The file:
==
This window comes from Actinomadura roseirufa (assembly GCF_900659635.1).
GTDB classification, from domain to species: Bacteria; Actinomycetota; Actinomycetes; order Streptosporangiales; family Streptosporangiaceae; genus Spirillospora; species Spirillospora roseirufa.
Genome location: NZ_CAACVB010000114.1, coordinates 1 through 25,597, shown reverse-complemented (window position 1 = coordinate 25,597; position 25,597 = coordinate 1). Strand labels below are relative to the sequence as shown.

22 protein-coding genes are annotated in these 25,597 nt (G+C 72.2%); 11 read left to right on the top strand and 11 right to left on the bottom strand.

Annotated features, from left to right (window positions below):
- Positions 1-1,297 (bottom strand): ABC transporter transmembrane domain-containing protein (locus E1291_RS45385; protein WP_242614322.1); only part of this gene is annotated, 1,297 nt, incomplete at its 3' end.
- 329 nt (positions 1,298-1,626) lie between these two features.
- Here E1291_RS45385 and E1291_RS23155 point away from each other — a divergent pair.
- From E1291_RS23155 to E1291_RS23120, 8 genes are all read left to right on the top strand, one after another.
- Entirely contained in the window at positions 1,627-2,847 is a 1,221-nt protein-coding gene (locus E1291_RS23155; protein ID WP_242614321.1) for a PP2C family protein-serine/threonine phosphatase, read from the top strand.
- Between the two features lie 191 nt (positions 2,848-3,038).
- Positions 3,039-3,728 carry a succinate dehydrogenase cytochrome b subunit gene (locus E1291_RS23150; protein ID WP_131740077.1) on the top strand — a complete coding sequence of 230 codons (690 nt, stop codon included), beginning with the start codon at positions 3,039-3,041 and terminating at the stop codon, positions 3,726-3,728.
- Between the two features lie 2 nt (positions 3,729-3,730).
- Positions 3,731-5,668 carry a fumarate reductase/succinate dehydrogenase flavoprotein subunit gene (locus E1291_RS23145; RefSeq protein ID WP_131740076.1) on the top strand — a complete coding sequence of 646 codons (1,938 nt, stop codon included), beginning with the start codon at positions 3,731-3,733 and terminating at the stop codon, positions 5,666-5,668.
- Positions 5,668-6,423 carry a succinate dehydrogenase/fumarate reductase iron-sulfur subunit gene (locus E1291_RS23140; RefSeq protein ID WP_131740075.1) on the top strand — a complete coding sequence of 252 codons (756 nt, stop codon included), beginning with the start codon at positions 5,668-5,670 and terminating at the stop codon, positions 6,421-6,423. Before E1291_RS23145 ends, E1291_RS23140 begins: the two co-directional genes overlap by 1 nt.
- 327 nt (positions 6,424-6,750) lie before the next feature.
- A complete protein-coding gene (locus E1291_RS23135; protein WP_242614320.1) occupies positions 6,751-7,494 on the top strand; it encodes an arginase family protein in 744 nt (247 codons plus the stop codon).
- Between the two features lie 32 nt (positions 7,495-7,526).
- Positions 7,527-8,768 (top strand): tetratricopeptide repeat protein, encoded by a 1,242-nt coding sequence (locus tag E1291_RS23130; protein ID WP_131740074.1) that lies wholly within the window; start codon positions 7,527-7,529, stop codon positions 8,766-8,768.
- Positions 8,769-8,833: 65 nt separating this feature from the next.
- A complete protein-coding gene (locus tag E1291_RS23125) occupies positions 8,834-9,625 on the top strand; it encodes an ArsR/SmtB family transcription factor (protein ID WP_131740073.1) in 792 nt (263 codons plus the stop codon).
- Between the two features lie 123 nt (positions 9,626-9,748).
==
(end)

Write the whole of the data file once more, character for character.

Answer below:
This window comes from Actinomadura roseirufa (assembly GCF_900659635.1).
GTDB classification, from domain to species: Bacteria; Actinomycetota; Actinomycetes; order Streptosporangiales; family Streptosporangiaceae; genus Spirillospora; species Spirillospora roseirufa.
Genome location: NZ_CAACVB010000114.1, coordinates 1 through 25,597, shown reverse-complemented (window position 1 = coordinate 25,597; position 25,597 = coordinate 1). Strand labels below are relative to the sequence as shown.

22 protein-coding genes are annotated in these 25,597 nt (G+C 72.2%); 11 read left to right on the top strand and 11 right to left on the bottom strand.

Annotated features, from left to right (window positions below):
- Positions 1-1,297 (bottom strand): ABC transporter transmembrane domain-containing protein (locus E1291_RS45385; protein WP_242614322.1); only part of this gene is annotated, 1,297 nt, incomplete at its 3' end.
- 329 nt (positions 1,298-1,626) lie between these two features.
- Here E1291_RS45385 and E1291_RS23155 point away from each other — a divergent pair.
- From E1291_RS23155 to E1291_RS23120, 8 genes are all read left to right on the top strand, one after another.
- Entirely contained in the window at positions 1,627-2,847 is a 1,221-nt protein-coding gene (locus E1291_RS23155; protein ID WP_242614321.1) for a PP2C family protein-serine/threonine phosphatase, read from the top strand.
- Between the two features lie 191 nt (positions 2,848-3,038).
- Positions 3,039-3,728 carry a succinate dehydrogenase cytochrome b subunit gene (locus E1291_RS23150; protein ID WP_131740077.1) on the top strand — a complete coding sequence of 230 codons (690 nt, stop codon included), beginning with the start codon at positions 3,039-3,041 and terminating at the stop codon, positions 3,726-3,728.
- Between the two features lie 2 nt (positions 3,729-3,730).
- Positions 3,731-5,668 carry a fumarate reductase/succinate dehydrogenase flavoprotein subunit gene (locus E1291_RS23145; RefSeq protein ID WP_131740076.1) on the top strand — a complete coding sequence of 646 codons (1,938 nt, stop codon included), beginning with the start codon at positions 3,731-3,733 and terminating at the stop codon, positions 5,666-5,668.
- Positions 5,668-6,423 carry a succinate dehydrogenase/fumarate reductase iron-sulfur subunit gene (locus E1291_RS23140; RefSeq protein ID WP_131740075.1) on the top strand — a complete coding sequence of 252 codons (756 nt, stop codon included), beginning with the start codon at positions 5,668-5,670 and terminating at the stop codon, positions 6,421-6,423. Before E1291_RS23145 ends, E1291_RS23140 begins: the two co-directional genes overlap by 1 nt.
- 327 nt (positions 6,424-6,750) lie before the next feature.
- A complete protein-coding gene (locus E1291_RS23135; protein WP_242614320.1) occupies positions 6,751-7,494 on the top strand; it encodes an arginase family protein in 744 nt (247 codons plus the stop codon).
- Between the two features lie 32 nt (positions 7,495-7,526).
- Positions 7,527-8,768 (top strand): tetratricopeptide repeat protein, encoded by a 1,242-nt coding sequence (locus tag E1291_RS23130; protein ID WP_131740074.1) that lies wholly within the window; start codon positions 7,527-7,529, stop codon positions 8,766-8,768.
- Positions 8,769-8,833: 65 nt separating this feature from the next.
- A complete protein-coding gene (locus tag E1291_RS23125) occupies positions 8,834-9,625 on the top strand; it encodes an ArsR/SmtB family transcription factor (protein ID WP_131740073.1) in 792 nt (263 codons plus the stop codon).
- Between the two features lie 123 nt (positions 9,626-9,748).